According to Juan Williams’s biography of Marshall, the new justice’s most difficult relations were, initially, with some of the court’s more liberal members. The problem was not any grudges left from oral arguments, but anger over Marshall’s efforts to track down an unpublished dissenting opinion from Brown v. Board of Education that had been written by Justice Stanley Reed, who nevertheless joined the unanimous result. The liberals, to a man, pretended that the draft did not exist. (It did.)

Perhaps the justice with whom Marshall would have been expected to have the worst relationship was Abe Fortas. Fortas had told friends — including fellow justices — that Marshall was an incompetent solicitor general. According to F.B.I. files, Fortas even referred to Marshall as a “dumb Negro.” That Fortas would use this particular phrase seems unlikely, but certainly it captures the flavor of the whispering campaign that he conducted.

Yet, by all accounts, Marshall went out of his way to be friendly to Fortas, and when Fortas became entangled in the financial scandal that would force him to resign in 1969, Marshall wrote several notes of support, urging him to tough it out. Years later Marshall told me that he believed Fortas was a good man who had been unfairly treated.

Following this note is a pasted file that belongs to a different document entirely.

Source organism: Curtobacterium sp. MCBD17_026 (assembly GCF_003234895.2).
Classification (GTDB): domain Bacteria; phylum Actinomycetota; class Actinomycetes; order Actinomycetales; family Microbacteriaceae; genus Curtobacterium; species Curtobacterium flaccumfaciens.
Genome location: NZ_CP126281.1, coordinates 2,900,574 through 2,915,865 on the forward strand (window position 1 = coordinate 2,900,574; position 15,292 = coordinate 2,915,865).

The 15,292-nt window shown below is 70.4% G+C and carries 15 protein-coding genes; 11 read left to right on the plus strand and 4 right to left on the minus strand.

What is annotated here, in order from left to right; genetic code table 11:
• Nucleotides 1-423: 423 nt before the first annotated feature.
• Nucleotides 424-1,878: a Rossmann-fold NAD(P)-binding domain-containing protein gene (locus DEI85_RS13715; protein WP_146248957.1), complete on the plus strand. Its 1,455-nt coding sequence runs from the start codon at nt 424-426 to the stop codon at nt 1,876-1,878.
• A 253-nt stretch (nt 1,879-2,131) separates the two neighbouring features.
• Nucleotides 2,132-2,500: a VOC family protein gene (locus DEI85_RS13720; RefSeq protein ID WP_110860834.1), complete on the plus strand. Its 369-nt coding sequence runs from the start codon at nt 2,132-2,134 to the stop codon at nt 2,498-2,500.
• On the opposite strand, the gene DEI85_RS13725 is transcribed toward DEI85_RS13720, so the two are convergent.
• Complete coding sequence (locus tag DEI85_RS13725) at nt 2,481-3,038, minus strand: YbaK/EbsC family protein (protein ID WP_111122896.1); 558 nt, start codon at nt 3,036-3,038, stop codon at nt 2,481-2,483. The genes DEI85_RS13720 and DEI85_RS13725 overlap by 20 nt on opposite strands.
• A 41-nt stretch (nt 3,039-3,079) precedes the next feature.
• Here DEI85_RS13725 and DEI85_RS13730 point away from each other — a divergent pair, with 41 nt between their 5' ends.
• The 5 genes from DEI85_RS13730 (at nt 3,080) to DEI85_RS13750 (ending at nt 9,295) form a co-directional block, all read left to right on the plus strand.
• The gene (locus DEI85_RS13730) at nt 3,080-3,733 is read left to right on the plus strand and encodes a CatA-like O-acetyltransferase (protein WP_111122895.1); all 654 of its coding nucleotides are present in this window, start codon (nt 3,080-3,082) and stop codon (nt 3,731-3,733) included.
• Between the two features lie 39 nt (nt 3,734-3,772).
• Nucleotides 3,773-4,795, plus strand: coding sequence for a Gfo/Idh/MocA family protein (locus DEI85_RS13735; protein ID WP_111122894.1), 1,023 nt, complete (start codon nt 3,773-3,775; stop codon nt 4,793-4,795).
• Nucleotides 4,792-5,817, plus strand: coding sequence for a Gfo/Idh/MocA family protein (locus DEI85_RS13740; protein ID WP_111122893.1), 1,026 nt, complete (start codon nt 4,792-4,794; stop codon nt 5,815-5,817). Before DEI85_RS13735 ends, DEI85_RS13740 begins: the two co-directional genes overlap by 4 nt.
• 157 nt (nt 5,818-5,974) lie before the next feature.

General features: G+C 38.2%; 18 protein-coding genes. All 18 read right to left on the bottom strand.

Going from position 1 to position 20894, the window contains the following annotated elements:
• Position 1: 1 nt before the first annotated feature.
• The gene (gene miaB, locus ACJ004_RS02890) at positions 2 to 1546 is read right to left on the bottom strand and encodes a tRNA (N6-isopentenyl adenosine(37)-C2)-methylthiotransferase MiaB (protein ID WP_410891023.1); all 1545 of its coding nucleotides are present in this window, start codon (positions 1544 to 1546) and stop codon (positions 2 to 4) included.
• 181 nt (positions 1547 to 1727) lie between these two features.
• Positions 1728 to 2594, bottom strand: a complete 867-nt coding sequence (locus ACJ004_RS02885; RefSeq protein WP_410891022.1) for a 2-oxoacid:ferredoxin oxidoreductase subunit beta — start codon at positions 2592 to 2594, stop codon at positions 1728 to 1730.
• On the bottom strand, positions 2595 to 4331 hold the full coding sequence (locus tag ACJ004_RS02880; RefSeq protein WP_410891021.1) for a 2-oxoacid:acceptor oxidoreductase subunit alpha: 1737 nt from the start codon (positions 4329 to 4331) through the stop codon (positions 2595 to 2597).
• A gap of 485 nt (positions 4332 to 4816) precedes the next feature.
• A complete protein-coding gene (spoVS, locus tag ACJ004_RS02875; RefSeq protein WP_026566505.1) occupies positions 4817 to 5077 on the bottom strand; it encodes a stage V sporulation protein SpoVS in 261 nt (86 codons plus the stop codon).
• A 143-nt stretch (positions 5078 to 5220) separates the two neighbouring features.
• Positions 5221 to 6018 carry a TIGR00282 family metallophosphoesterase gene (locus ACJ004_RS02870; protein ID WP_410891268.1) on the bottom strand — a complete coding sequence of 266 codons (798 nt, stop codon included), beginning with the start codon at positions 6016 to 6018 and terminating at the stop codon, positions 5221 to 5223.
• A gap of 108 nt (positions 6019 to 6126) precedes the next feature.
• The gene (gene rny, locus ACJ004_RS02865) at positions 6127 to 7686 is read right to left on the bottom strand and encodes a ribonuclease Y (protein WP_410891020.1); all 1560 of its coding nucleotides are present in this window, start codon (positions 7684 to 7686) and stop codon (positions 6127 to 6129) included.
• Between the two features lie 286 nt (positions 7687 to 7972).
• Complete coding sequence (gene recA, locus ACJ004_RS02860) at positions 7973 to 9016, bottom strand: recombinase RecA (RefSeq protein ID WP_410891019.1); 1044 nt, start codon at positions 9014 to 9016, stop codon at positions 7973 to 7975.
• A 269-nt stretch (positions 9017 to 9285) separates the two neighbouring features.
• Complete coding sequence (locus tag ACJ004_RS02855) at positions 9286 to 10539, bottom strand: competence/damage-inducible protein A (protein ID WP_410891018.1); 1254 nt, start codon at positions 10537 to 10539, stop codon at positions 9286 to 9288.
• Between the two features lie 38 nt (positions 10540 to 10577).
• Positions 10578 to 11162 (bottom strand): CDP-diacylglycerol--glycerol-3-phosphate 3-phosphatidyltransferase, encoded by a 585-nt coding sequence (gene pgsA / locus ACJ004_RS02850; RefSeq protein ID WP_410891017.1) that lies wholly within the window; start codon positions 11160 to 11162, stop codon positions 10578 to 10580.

The Warren court gave way to the Burger court, and new, younger members began chipping at the foundations of his life’s work. Yet I remember, from my time as one of Marshall’s law clerks, the warmth with which he would refer to the more conservative members even as they were being excoriated in the generally liberal law schools.

Marshall’s good relations with the other justices helped him to sway votes his way. To take one example, Juan Williams points to Marshall’s success in persuading Chief Justice Warren Burger to write a broad rather than a narrow opinion upholding busing for school integration.

To the end, Marshall believed in the humanness of those who opposed him — a largeness of spirit that allowed him not only to build coalitions on the court but to sit in smoky back rooms playing poker with some of the worst segregationists of the century. Never did he take the view that another human being, no matter how morally bankrupt, was beneath him.

Perhaps Elena Kagan is not a glad-hander in the Marshall style, but he belonged to another era. Nevertheless, as dean, she brought harmony to a Harvard Law School famously riven by ideological strife, an accomplishment that augurs well for her ability to work constructively in a fractious court.

For years, liberals have longed for a counterweight to Justice Scalia. Maybe what would be better is a Marshall type, less interested in battling than in building. Americans have come to celebrate a politics dominated by a combative political style in which disagreement goes hand in hand with dislike. The Supreme Court should be the last place where we want that contagion to spread.

Stephen L. Carter is a professor at Yale Law School and the author of “The Confirmation Mess: Cleaning Up the Federal Appointments Process.”